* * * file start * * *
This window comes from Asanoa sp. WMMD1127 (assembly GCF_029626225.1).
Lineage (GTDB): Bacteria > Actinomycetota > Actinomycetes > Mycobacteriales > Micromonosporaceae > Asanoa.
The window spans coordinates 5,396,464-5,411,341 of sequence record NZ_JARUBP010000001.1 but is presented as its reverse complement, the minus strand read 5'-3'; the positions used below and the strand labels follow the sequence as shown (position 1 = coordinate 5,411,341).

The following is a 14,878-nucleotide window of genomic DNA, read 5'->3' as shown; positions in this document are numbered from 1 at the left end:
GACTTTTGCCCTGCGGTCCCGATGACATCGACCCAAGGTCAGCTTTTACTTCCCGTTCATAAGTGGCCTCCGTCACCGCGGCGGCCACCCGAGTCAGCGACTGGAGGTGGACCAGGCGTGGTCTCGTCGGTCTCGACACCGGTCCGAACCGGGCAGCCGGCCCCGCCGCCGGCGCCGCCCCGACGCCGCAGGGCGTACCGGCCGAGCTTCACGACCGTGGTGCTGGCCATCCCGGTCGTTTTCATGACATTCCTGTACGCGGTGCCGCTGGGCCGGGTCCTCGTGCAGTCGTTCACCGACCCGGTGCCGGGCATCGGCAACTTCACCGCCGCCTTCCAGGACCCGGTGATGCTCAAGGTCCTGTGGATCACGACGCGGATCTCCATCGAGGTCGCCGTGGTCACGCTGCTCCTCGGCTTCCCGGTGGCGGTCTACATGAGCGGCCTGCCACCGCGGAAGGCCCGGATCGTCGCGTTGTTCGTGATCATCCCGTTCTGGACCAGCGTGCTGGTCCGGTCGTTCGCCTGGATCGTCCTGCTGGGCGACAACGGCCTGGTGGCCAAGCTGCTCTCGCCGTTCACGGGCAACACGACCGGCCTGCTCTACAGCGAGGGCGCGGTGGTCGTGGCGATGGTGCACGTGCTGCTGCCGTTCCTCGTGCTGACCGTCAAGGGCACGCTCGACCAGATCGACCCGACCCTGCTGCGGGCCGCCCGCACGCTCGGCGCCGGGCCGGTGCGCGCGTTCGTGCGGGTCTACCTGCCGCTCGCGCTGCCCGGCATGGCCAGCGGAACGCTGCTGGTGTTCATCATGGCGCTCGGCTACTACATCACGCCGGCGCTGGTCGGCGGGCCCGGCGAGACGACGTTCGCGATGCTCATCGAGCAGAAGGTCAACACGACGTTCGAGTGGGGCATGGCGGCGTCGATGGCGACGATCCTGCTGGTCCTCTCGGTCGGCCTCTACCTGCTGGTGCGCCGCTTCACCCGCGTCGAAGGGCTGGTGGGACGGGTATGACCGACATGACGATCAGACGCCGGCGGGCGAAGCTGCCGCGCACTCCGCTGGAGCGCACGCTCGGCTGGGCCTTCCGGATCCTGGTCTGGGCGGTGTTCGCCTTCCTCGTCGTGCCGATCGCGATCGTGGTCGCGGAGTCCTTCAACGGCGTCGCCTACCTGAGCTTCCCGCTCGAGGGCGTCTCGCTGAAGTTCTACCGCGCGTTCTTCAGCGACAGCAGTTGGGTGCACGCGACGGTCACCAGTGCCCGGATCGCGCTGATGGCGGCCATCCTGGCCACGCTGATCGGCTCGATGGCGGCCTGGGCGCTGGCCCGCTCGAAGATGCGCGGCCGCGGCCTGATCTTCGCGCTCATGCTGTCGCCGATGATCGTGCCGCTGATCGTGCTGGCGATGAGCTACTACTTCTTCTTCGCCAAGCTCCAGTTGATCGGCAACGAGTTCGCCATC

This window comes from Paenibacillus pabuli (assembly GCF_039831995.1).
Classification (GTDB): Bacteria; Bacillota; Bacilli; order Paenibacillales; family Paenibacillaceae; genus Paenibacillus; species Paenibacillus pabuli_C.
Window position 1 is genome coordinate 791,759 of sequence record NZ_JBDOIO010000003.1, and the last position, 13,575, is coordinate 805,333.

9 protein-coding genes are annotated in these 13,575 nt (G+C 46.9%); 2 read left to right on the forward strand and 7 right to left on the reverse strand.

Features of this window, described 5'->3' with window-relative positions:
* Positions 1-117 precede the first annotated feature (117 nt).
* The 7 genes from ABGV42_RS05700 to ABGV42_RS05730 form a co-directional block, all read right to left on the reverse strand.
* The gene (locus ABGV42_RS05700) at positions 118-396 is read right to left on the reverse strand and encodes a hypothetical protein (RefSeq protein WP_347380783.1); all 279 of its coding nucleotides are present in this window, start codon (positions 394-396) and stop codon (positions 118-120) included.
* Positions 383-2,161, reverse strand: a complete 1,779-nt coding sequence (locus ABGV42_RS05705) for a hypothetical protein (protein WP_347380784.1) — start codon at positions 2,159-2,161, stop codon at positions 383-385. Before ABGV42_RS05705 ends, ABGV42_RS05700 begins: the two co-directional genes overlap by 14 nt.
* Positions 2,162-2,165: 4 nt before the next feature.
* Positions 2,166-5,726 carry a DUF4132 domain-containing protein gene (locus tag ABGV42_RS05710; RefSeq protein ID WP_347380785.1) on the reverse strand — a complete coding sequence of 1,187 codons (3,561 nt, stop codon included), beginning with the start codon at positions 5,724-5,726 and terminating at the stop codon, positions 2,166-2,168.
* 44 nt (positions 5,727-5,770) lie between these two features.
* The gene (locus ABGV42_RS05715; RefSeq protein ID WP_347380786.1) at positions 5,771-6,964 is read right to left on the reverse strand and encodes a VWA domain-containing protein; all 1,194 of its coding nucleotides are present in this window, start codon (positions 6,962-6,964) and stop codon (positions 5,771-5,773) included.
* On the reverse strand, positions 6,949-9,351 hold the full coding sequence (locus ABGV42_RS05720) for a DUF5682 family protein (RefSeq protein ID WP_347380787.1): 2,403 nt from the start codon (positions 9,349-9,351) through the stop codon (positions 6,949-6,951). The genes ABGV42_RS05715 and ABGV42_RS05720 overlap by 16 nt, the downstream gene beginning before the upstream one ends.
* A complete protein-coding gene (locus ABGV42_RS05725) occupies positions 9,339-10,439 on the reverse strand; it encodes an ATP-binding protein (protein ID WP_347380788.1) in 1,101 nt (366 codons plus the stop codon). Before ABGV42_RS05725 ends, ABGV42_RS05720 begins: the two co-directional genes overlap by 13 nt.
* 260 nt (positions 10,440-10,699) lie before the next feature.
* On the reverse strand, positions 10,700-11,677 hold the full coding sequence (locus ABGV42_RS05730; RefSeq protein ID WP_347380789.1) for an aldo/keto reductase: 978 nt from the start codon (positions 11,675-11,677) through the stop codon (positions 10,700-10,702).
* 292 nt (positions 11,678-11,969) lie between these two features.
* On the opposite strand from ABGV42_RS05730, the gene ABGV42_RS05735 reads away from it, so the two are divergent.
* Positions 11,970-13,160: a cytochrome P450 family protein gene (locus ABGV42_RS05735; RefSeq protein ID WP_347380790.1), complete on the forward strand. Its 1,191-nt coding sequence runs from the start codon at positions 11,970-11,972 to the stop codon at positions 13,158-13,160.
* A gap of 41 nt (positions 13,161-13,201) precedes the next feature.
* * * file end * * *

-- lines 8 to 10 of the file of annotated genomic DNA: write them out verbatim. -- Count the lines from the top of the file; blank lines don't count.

Window position 1 is genome coordinate 791,759 of sequence record NZ_JBDOIO010000003.1, and the last position, 13,575, is coordinate 805,333.

9 protein-coding genes are annotated in these 13,575 nt (G+C 46.9%); 2 read left to right on the forward strand and 7 right to left on the reverse strand.

Features of this window, described 5'->3' with window-relative positions: